Saudi Arabian National Day

Link for signed video: https://www.facebook.com/buffn.blue/videos/1937635616503120/?hc_ref=ARRHCK_NUK_0ha_fJVLyNWQdG78K8slKTlb5wOJyt60cUkh5H2NiuhiMVAoKO7H53mI&fref=nf

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Gallaudet is home to many students all across the world. Students from all across the globe has all brought their own unique culture to Gallaudet. The cultures cluster together and then thrive together as we celebrate them. Saudi Student Organization (SSO) is an organization where many students can relate to.

On September 22, SSO hosted an event at the Ole Jim. In this event, they unveiled their ways of life and how neighboring countries made Saudi Arabia the way it is now. It was basically an introduction to National Saudi Arabia Day which is celebrated the day after, September 23. The country Saudi Arabia was founded on September 23, 1932. SSO students kicked off the event by having an SSO student sing Saudi Arabia’s own National Anthem in Saudi Sign Language. They then explained about monarch successors, starting with the first King Abdulaziz Al- Saud ending with the current King Salman Bin Abdulaziz.

GAMES ABOUT SAUDI CULTURES

After explaining about the Kings, the students moved onto Saudi Arabia related games. The first game was a competition between two males to put a Shemagh and Agal on in an appropriate way (photo below). 

Shemagh (the red “scarf”) and Agal (the black “rope”)

Saudi Arabia has an unspoken system on which ways to put them on according to different statuses (for example: age, occupation, etc.). The game went on for several rounds and the participants were awarded prizes. This game is strictly for males only because the headwear is designed specifically for males. The second game was for females to put on Abaya, which is strictly for females only.

Hijab (the headdress) and Abaya (black dress)

This game had also went on for several rounds. The event goers got a general idea of the apparels that has been a tradition for Saudi Arabia for a while. We then moved onto a game in which I would like to call “Water Bottle Challenge.” Participants would spread a chunk of vaseline across their hands and attempt to open a water bottle and then chug it down. At the end of the game sessions, two children were called on the stage to play the “Ball Shuffle” game. In this game, the children had to pay attention to the ball which would be hidden under a cup as the game operator shuffles multiple cups. Then, each of children would proceed to pick a cup to reveal if there’s a ball underneath. For each games there were prizes relating to Saudi Arabia culture given out.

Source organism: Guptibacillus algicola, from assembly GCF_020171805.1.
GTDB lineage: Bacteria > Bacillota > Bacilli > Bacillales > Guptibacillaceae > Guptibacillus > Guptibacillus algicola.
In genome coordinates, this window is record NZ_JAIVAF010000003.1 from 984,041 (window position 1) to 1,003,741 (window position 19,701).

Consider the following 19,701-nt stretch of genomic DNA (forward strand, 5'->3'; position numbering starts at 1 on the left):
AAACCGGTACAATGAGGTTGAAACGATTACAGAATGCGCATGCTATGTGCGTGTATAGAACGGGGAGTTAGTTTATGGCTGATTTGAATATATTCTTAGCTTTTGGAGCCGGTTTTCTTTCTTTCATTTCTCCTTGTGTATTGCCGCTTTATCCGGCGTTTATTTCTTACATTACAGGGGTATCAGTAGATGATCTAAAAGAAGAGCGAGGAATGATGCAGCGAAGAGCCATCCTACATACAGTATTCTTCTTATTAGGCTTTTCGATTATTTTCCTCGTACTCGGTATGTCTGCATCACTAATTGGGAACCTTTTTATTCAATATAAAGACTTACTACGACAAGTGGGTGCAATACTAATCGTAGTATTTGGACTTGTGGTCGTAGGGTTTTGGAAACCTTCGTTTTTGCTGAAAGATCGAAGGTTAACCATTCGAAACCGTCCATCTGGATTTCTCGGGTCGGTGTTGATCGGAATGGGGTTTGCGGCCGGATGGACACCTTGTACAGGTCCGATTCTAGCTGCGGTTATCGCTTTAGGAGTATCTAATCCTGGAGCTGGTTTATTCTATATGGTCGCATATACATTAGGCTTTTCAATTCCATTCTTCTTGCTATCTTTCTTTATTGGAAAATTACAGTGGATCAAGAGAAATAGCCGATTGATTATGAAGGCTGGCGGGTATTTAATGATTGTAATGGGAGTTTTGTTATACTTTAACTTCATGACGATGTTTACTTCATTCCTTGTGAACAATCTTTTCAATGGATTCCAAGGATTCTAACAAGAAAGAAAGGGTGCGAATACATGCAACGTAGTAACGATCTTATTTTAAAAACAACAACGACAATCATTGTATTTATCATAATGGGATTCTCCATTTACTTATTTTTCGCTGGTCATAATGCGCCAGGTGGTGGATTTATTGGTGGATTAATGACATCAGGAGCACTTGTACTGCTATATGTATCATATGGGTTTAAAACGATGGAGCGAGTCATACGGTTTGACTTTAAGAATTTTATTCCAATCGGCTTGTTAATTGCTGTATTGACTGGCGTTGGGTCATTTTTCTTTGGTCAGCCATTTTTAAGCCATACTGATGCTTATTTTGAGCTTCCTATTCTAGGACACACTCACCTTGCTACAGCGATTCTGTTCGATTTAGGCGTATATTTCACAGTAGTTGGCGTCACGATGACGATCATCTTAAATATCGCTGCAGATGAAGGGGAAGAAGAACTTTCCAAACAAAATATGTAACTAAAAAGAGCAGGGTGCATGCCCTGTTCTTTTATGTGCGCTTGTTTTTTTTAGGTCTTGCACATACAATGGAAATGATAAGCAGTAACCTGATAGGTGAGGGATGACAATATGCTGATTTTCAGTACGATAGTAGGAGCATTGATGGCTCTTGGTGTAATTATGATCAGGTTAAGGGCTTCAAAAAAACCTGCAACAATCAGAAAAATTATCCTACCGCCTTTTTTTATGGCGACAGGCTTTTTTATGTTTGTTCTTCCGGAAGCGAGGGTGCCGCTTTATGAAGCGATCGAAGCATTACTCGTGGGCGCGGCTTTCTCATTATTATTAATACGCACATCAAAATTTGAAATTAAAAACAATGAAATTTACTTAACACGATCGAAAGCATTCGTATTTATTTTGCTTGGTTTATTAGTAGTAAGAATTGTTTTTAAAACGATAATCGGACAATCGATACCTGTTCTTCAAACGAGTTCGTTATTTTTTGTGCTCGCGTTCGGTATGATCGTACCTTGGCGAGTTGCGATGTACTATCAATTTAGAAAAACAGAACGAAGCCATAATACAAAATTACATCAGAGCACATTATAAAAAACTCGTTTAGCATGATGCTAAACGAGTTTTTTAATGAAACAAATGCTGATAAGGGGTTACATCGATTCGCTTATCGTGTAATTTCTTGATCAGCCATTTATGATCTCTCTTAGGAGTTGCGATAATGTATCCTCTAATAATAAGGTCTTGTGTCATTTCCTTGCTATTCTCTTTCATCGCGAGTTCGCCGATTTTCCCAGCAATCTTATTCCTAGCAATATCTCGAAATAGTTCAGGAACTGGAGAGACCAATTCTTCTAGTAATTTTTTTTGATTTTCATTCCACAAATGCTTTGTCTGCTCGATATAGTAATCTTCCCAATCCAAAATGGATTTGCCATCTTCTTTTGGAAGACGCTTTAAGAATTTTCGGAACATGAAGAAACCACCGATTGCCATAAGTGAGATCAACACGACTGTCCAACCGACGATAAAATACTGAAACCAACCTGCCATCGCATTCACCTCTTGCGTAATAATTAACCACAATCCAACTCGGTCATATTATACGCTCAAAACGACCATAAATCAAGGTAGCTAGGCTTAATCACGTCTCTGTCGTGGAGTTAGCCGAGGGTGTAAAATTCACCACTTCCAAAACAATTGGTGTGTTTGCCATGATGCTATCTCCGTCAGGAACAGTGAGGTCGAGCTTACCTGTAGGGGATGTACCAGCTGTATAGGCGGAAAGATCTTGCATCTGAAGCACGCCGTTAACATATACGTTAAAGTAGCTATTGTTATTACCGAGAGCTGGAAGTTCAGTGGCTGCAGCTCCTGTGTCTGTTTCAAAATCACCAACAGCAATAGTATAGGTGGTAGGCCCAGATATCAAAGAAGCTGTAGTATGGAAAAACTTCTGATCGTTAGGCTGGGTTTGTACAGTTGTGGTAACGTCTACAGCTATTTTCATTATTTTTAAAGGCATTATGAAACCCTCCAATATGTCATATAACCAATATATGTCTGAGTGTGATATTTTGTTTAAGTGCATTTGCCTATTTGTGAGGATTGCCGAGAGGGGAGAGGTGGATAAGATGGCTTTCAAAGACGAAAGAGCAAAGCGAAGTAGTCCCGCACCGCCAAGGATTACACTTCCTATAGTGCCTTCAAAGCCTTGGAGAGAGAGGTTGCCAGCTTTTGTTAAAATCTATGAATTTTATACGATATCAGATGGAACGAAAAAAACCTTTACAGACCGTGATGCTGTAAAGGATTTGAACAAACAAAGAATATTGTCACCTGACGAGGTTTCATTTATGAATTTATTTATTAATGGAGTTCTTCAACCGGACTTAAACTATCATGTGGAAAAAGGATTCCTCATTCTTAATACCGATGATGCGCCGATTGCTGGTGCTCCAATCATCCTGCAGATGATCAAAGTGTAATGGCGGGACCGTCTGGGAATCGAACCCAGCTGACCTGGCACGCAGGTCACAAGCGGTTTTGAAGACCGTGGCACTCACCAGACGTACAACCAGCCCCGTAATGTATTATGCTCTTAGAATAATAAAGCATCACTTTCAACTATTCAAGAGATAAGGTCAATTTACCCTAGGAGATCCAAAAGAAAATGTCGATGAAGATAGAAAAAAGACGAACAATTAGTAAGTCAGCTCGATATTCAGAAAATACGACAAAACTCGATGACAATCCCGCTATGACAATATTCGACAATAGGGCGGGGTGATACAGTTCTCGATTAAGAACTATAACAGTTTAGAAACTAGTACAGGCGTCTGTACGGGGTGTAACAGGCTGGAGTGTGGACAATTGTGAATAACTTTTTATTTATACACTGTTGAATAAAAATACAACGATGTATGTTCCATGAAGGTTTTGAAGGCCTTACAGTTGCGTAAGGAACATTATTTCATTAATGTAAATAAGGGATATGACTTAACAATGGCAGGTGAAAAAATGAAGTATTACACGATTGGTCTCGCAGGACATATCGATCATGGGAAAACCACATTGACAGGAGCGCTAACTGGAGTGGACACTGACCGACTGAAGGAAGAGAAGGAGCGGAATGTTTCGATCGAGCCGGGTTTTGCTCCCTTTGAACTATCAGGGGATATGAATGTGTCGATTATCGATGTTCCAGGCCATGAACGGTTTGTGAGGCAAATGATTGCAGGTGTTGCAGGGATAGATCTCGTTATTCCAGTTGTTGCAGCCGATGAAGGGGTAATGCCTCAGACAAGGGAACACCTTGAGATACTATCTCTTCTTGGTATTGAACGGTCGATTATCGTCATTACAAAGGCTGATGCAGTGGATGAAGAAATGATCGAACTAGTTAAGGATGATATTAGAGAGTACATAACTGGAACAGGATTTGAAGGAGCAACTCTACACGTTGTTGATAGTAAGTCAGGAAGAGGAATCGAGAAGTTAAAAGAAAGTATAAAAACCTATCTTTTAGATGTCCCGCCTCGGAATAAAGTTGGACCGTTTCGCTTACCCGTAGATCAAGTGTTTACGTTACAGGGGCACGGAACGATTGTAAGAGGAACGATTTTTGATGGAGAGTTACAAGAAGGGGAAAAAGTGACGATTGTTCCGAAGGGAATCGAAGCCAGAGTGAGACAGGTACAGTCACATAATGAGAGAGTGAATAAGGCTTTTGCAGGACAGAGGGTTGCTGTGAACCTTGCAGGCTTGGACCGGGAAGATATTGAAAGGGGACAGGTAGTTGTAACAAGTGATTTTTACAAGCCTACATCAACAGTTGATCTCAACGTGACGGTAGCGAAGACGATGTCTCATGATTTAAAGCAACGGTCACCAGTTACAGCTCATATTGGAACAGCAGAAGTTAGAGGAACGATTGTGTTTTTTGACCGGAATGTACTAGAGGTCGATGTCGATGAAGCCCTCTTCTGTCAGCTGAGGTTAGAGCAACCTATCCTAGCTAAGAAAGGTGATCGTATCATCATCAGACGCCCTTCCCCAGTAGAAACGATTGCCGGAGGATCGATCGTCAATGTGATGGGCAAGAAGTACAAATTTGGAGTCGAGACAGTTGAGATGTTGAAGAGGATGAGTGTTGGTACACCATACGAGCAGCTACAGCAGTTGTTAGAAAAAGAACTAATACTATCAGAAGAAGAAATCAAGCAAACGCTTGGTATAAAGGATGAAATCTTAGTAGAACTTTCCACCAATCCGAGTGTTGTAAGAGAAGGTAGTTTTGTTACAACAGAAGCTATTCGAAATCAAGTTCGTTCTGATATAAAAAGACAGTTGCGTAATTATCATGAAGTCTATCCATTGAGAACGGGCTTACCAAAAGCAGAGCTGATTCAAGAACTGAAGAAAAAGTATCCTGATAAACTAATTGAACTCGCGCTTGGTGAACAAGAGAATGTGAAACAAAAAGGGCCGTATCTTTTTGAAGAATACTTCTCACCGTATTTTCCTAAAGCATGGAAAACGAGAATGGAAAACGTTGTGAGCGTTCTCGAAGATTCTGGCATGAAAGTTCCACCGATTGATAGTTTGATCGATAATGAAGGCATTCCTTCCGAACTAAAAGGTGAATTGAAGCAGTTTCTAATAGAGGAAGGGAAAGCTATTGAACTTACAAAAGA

QUESTIONS

With that, the game sessions have finished and we move onto to the questions part of the event. A lot of interesting questions were asked, and lot of interesting answers were provided.

Q: Why all women wear scarves around their head? I heard that women in Saudi Arabia will get hanged if they don’t wear scarves. Is that true?

A: That is definitely not true, the women at Saudi Arabia aren’t required to wear the HIJAB. There is no laws enforcing that, wearing hijabs are usually from cultural and religious upbringing. Most families usually wear them because they want to.